Like most other novels, crime novels tend to focus on a protagonist or group of protagonists. They’re often the strongest characters in a series, and we follow their development as the novels go on. But sometimes, another, secondary character is so strong that the author decides to explore that character in a separate series. The series can be a prequel series or simply a ‘branch-off’ series; either way, the author can let that strong character evolve more fully.
I was reminded of this when I read a recent post from Bill at Mysteries and More From Saskatchewan. In the post, he was reviewing Ian Hamilton’s Foresight. That’s the second in Hamilton’s trilogy featuring Chow Tung, who works in a Hong Kong-based triad. We first meet Chow Tung in Hamilton’s Ava Lee series. Lee is a Toronto-based Chinese Canadian who works for him. She’s a forensic accountant who has a special skill at tracing money. In the Ava Lee series, Chow Tung is a strong character, often called ‘Uncle.’ He serves as Lee’s mentor, and he has a profound influence on her. He’s a powerful figure, too, with worldwide connections. But it wasn’t always that way. Hamilton’s Chow Tung trilogy explores Uncle’s backstory, and shows how he came to be the person he is.
K.B. Owen’s Concordia Wells series takes place at the very end of the 19th Century. Concordia is a teacher at Hartford Women’s College, where she’s content to focus on her students. But even in a well-respected women’s college, anything can happen, so she gets drawn into mysteries. She’s new to detection, and at first, doesn’t quite know how to go about it. She has help, though. Her mentor is Miss Penelope Hamilton, a Pinkerton’s detective who’s got her own story. She’s a strong character who takes a special interest in Concordia. And Owen explores her history in a Penelope Hamilton prequel series. In it, we learn more about Miss Hamilton, and we learn how she came to work for the Pinkerton agency.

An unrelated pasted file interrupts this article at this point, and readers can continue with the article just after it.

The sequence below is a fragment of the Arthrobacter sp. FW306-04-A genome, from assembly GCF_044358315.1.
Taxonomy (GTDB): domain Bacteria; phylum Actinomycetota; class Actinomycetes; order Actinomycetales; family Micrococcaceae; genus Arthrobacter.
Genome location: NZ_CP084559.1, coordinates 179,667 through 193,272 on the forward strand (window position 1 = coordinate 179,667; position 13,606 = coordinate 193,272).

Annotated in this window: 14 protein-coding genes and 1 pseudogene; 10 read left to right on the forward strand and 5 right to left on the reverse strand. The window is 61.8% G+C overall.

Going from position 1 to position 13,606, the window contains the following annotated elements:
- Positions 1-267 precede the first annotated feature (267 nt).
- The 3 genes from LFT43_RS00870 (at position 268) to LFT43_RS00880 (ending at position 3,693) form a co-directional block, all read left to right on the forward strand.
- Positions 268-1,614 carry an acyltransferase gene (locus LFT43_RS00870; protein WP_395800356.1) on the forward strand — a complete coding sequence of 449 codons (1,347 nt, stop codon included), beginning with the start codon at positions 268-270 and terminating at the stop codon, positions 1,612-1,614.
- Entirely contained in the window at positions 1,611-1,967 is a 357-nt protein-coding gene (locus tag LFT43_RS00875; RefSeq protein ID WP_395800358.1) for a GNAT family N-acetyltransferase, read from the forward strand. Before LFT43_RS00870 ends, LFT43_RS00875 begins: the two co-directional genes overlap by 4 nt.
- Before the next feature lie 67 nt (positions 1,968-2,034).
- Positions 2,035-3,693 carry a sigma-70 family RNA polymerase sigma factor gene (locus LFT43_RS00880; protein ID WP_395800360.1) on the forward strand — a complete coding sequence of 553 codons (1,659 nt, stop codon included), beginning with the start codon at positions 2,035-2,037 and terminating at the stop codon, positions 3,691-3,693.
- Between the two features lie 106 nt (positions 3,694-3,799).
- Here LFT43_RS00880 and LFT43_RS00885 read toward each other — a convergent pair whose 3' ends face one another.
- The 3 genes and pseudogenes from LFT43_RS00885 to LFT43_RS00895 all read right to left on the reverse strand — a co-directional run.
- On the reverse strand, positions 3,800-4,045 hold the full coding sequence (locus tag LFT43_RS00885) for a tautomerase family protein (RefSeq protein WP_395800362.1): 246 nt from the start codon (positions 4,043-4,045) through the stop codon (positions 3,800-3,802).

Some authors don’t go as far as a whole series featuring a secondary strong character. Rather, they let those characters ‘star’ in individual novels. For instance, fans of Ed McBain’s 87th Precinct series will know that Detective Steve Carella is the main protagonist, although several of the other characters are also ‘regulars’ who have their own story arcs. One of the recurring characters is Oliver ‘Fat Ollie’ Weeks. He’s not even officially part of the 87th Precinct, although he does work with them from time to time. He’s not exactly a nice, friendly person (he’s foul-mouthed and has racist and xenophobic points of view). But he is a strong character, and he does have a certain wit. McBain gives Weeks his own chance to take the lead in Fat Ollie’s Book. In that story, Weeks has written a novel (it’s not spoiling the story to say that his book will not be a contender for any major prize!). He thinks it’s going to be a best-seller…until someone steals the only copy of the manuscript. The thief thinks that the manuscript is non-fiction, and he wants to use it to uncover a big cache of money. Fat Ollie wants the manuscript back. This novel has more of a comic overtone than some of the other 87th Precinct novels too, and it allows Fat Ollie to be the main protagonist.
There are also some series, such as Scott Turow’s Kindle County novels, in which there isn’t just one main protagonist. The first one, Presumed Innocent, features county prosecutor Rožat ‘Rusty’ Sabich. He features again in Innocent. In both of those novels, one of the secondary characters is Alejandro ‘Sandy’ Stern, a gifted attorney who defends Sabich in both stories. Stern has his own history and his own backstory, and we learn more about him as the series goes on. He’s the main protagonist, for instance, in The Last Trial, in which he defends an old friend, Kyril Prafko. What’s really interesting about Stern is that he appears in most of the Kindle County novels, sometimes more prominently than others. He’s a very strong character with several layers. Turow writes about this fascinating character in an article that you can read right here.
I’ve actually tested these waters myself. My new Patricia Stanley series features a protagonist who played a secondary role in my Joel Williams novel, B-Very Flat. There, she was a university student whose partner’s murder Williams investigates. Now, she’s a police detective in her own right, and I’m looking forward to seeing what paths she takes as the series takes shape. The pandemic, another writing project, and other things have meant that the series isn’t getting fully underway as quickly as I’d like. But Patricia will be back. She caught my attention when I first wrote about her, and I guessed that there might be more to her story. It seems I was right.
And that’s the thing about strong secondary characters. They are sometimes interesting enough and strong enough (and persistent enough!) that the author decides to create a novel or series featuring them. Which ones do you remember?
*NOTE: The title of this post is a line from Robert Lopez, Trey Parker, and Matt Stone’s Man Up.